Minister cancels trip to Canada to deal with coronavirus
THE annual St Patrick's Day jet-setting by ministers has been massively scaled back due to the care-taker nature of the government.
Just ten government figures including Taoiseach Leo Varadkar will travel to the United States and other locations, down from 38 trips last year.
And Education Minister Joe McHugh has cancelled a planned trip to Canada to deal with coronavirus which has seen a secondary school closed for two weeks due to a confirmed case.
Health Minister Simon Harris will also stay in Ireland.
The Cabinet today approved the list of "limited" St Patrick’s Day visits for ministers "to key European and North American cities".
Coronavirus-hit countries China and Italy - both destinations last year - are not on the list.
The numbers travelling are the same as in 2016 when then-Taoiseach Enda Kenny was acting in a care-taker capacity during government formation talks.
A spokesperson for Tánaiste Simon Coveney said this year's reduced programme is "balancing the domestic situation with the unique opportunity of St Patrick's Day".
Asked if the coronavirus issue played a role in decisions on the programme he said the "main consideration is the domestic situation as was the case in 2016."
Mr Varadkar will travel to Washington TD for the annual meeting with US President Donald Trump in the White House.
Mr Coveney is going to New York while others heading Stateside include Business Minister Heather Humphreys (Sacramento and the West Coast); Agriculture Minister Michael Creed (Chicago and the Mid-West); Rural Development Minister Michael Ring (Boston); Junior Defence Minister Paul Kehoe (Savannah and the Southern States); and Attorney General Seamus Wolfe (New York and the Tri-State area).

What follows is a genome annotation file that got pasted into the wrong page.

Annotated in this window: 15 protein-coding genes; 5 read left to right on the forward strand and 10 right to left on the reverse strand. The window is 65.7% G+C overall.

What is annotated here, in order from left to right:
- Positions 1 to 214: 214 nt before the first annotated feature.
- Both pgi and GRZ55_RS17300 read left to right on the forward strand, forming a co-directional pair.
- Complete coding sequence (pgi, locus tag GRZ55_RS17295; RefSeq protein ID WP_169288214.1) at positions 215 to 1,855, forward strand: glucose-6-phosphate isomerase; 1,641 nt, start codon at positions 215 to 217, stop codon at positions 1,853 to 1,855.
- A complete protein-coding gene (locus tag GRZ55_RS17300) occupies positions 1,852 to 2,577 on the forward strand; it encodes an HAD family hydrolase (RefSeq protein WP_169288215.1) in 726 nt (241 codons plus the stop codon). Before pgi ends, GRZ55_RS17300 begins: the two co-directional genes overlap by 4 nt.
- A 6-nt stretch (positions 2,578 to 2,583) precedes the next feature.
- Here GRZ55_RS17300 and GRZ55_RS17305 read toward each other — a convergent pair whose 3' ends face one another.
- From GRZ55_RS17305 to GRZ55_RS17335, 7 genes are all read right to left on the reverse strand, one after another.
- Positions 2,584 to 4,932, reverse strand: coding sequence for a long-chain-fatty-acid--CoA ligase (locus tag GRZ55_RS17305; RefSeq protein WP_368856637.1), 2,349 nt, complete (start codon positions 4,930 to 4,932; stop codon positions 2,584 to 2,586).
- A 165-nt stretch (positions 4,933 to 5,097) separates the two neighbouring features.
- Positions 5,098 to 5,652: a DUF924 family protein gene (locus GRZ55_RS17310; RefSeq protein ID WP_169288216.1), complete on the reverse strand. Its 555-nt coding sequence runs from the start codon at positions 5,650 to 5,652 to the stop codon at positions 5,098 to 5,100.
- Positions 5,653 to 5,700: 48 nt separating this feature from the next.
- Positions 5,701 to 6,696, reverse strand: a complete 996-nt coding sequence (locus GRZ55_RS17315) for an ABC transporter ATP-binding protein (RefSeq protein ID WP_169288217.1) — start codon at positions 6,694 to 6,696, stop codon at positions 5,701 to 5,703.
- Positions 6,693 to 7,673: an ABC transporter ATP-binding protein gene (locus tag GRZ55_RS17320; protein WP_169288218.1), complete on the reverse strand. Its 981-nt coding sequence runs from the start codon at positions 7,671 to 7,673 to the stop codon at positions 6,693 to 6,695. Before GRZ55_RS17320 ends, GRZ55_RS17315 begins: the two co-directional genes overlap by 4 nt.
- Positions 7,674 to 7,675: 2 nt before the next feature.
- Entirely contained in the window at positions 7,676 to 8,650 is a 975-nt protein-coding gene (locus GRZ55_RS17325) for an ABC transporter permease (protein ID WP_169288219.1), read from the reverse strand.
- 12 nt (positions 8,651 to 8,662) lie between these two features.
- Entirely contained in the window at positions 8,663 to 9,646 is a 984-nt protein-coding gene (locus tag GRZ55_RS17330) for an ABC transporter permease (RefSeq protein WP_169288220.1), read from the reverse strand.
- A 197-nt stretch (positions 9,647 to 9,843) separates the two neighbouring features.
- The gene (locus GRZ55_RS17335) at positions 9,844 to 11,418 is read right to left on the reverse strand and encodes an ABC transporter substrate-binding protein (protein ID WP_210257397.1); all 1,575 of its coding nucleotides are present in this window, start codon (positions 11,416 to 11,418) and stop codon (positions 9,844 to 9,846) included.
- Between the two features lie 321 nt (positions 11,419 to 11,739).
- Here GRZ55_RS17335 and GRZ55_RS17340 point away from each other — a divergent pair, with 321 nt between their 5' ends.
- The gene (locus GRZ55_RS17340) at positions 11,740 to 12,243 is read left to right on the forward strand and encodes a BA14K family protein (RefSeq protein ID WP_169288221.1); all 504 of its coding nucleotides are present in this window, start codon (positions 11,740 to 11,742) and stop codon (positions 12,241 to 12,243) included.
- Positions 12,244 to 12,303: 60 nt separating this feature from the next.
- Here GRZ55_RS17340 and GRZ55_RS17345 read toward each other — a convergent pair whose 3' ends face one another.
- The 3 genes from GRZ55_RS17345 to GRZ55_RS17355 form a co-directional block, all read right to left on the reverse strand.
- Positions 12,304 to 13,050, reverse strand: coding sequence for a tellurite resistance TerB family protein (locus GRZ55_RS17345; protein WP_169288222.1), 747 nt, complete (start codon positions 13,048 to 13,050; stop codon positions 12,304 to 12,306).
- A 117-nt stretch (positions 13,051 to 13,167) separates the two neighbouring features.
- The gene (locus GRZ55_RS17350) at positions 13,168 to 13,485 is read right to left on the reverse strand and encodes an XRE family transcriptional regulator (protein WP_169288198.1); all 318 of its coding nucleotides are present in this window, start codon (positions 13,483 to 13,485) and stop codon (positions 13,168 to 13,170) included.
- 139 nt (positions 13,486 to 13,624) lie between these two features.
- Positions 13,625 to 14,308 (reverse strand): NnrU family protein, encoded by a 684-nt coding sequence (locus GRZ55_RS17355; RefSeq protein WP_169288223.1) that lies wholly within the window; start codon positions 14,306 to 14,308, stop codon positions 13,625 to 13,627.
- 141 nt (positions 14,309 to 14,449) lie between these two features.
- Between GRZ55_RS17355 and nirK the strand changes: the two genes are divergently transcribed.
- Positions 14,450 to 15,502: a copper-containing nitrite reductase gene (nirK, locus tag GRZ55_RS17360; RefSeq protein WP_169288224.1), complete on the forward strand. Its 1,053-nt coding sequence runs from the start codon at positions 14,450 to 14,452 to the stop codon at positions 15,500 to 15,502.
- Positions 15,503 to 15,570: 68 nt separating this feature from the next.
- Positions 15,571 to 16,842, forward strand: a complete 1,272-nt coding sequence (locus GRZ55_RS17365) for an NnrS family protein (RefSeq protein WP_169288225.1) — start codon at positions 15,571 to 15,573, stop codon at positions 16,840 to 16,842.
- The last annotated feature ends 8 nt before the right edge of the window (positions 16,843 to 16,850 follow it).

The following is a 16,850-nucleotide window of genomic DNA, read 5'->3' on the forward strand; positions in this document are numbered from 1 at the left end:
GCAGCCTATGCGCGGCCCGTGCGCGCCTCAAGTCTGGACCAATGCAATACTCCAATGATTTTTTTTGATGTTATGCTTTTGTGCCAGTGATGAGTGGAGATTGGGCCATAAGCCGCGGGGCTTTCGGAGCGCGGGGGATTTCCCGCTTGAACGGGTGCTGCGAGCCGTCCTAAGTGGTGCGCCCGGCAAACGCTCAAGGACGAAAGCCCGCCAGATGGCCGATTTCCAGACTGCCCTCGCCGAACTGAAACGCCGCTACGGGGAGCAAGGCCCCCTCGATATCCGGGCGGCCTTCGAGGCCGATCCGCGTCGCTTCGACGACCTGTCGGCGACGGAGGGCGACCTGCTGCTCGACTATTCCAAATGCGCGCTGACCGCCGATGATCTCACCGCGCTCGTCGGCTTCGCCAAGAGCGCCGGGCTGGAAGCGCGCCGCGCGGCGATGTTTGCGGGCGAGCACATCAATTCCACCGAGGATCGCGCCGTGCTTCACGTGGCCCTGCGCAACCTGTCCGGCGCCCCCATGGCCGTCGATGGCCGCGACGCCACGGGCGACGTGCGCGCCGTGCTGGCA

Finance Minister Paschal Donohoe will go to Paris and Brussels, Justice Minister Charlie Flanagan is Berlin-bound and Culture Minister Josepha Madigan is going to London.
Mr Coveney told the Cabinet that the programme is modest and balanced and should proceed given the unique opportunity to promote Ireland to political, business and cultural audiences.
The destinations were chosen under two criteria - those "of indisputable and immediate value to our interests" and places with a significant diaspora community.
Mr Coveney said delegations should be kept to a minimum and first-class flights should not be used.
Hotel suites and hired limousines are also not to be used.
The key messages to be spread by ministers are that Ireland remains a dedicated member of the EU and is working towards a close trading relationship with the UK post-Brexit.
The breakthrough in Northern Ireland with the re-establishment of the power-sharing institutions is also to be highlighted.
Ministers are to promote Ireland’s economy and global visibility.